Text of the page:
TAKE the 555 bus to Wythburn, climb two Wainwrights (Steel Fell and Calf Crag) and walk down the beautiful and interesting Far Easedale to Grasmere, writes JOHN EDMONDSON. On a clear day, this walk is easy to follow and offers splendid views of Thirlmere and the surrounding fells.

Start from the Wythburn bus stop, which is by the junction of the A591 and the road to Armboth at the southern end of Thirlmere Reservoir, map reference NY 324 129, nearest postcode CA12 4TP.


Distance: 7 miles with 1,800 feet of ascent

Time: 4 hours

Terrain: fell paths (boggy in parts) and a mile of quiet roads

Maps: OS Explorer OL5 and OL7


1 From the bus stop walk along the Armboth road for 360 yards. Turn left at West Head Farm onto the cycle path signed Grasmere via Dunmail Raise. Go through the gate next to a barn and continue up the tarmacked cycle path. Immediately after the next gate turn right and follow the grassy path climbing steeply to the ridge of Steel Fell. As the ascent continues the view back over Thirlmere Reservoir becomes increasingly impressive. Go through a gateway and continue climbing up the ridge past two metal posts and over a fence stile. Fork right and walk alongside the fence on the right to the 1,814 feet summit, named on the map as Dead Pike. This is the highest point of the walk and most of the climbing has been completed.

2 Continue to the right along the fence-side path. After three quarters of a mile you pass two small tarns on the right and go past the head of Greenburn valley. The path then ascends gently, following the line of metal fence posts and then bears left to the 1,762 feet summit of Calf Crag. From the summit, continue westwards past a third small tarn (Brownrigg Moss) at the head of Far Easedale. Turn sharp left and descend into the valley, initially on recently built stone pitched path.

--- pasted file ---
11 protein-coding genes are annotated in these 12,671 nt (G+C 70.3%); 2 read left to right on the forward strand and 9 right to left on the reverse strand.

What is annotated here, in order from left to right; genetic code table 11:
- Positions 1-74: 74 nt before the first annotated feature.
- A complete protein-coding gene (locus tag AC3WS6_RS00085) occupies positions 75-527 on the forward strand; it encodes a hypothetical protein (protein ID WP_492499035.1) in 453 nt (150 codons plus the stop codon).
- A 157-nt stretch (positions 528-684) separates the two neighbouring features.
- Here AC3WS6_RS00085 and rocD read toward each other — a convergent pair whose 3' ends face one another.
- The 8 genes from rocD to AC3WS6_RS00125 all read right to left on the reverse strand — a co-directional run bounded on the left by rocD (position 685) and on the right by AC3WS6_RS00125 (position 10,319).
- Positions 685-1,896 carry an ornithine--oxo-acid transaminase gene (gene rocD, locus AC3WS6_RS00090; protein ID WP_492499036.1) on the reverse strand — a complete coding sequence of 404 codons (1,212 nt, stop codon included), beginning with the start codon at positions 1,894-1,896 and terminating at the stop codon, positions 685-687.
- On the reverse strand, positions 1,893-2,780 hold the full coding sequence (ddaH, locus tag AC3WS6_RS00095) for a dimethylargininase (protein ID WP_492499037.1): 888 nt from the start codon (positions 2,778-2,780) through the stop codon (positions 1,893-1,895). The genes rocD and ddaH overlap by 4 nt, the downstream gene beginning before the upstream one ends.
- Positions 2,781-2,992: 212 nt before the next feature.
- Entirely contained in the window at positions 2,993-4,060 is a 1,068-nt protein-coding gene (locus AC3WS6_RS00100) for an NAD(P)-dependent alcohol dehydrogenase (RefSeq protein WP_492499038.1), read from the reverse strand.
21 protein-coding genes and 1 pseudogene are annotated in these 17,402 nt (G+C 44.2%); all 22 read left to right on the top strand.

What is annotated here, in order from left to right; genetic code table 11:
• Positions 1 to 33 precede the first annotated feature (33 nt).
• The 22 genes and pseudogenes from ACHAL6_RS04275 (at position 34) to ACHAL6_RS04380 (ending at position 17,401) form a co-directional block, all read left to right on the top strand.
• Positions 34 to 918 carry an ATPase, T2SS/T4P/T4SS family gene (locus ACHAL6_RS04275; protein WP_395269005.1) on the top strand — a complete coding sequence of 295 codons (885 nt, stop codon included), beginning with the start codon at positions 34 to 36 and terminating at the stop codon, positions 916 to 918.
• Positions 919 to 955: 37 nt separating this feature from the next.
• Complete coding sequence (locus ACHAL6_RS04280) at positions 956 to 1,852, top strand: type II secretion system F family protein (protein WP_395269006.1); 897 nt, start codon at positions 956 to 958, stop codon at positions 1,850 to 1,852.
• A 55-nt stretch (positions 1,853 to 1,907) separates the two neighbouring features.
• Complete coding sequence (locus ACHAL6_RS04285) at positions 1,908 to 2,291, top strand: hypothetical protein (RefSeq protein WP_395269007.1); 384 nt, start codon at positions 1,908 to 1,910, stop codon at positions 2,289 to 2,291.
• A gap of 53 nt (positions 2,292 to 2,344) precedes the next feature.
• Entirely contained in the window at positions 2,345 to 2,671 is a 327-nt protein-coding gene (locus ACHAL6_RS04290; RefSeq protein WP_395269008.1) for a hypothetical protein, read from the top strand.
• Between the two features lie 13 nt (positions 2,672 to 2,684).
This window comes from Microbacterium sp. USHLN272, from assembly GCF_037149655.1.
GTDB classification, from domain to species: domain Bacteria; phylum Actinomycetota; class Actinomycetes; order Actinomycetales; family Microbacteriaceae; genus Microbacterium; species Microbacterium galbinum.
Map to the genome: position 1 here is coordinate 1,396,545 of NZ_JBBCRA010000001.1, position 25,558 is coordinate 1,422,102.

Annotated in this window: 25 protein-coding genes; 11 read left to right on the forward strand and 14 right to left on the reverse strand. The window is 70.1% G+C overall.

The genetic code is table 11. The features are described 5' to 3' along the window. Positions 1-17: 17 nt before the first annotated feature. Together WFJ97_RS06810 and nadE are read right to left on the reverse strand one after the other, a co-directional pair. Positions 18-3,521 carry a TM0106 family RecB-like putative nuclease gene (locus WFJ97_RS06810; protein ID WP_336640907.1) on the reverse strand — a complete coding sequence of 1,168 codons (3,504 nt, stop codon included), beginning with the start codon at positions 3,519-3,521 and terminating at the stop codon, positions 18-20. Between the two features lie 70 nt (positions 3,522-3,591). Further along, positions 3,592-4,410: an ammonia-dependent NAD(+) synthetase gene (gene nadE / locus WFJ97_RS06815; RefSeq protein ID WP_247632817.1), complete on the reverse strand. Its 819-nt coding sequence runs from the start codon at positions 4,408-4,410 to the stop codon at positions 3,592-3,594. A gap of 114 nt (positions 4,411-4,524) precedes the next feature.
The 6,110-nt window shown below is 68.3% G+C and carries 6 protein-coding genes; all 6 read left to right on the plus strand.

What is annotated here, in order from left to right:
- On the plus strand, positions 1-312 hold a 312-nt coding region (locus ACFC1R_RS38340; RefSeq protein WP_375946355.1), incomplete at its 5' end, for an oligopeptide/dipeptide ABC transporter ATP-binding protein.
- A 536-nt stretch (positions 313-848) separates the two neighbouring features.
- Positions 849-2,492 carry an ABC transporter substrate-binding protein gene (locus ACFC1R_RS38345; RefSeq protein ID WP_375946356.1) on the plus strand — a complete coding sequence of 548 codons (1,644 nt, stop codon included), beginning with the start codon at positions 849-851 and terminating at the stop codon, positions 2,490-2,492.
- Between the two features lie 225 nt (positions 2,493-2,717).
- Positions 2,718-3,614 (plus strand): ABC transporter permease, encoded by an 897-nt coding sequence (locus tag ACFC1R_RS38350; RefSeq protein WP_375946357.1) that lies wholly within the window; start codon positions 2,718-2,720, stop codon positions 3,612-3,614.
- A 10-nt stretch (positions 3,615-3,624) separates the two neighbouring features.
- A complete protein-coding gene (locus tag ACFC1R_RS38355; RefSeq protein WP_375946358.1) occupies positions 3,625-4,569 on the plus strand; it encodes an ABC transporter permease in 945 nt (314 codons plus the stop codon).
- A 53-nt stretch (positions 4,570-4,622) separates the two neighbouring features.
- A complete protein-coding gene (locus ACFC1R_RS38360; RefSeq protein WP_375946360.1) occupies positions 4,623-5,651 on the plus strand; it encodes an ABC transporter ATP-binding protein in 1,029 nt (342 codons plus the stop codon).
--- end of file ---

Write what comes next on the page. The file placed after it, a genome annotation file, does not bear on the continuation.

3 From here, the remaining 3.5 miles of the walk is straightforward and downhill practically all the way. Far Easedale is a delightful valley and much quieter than the popular walk to nearby Easedale Tarn. Few places better demonstrate the feature called a gill, which means a ravine with a stream. Take time to view the pretty waterfalls and hidden gill pools that appear quite unexpectedly. Easedale may have been named after the ancient Viking-Scottish family of Asi, from which the English name Oswald is derived. A Scottish influence accounts for the naming of becks as burns in this area. Helm Crag can be viewed on the left. A mile before Grasmere the path merges into the tarmacked Easedale Road, the last half of which can be avoided by following a footpath on the right going past Allan Bank.

Next week: Ulverston and Pennington Reservoir

NB: restrictions on space mean that this article provides a general summary of the route. It is advisable for anyone who plans to follow the walk to take a copy of the relevant Ordnance Survey map.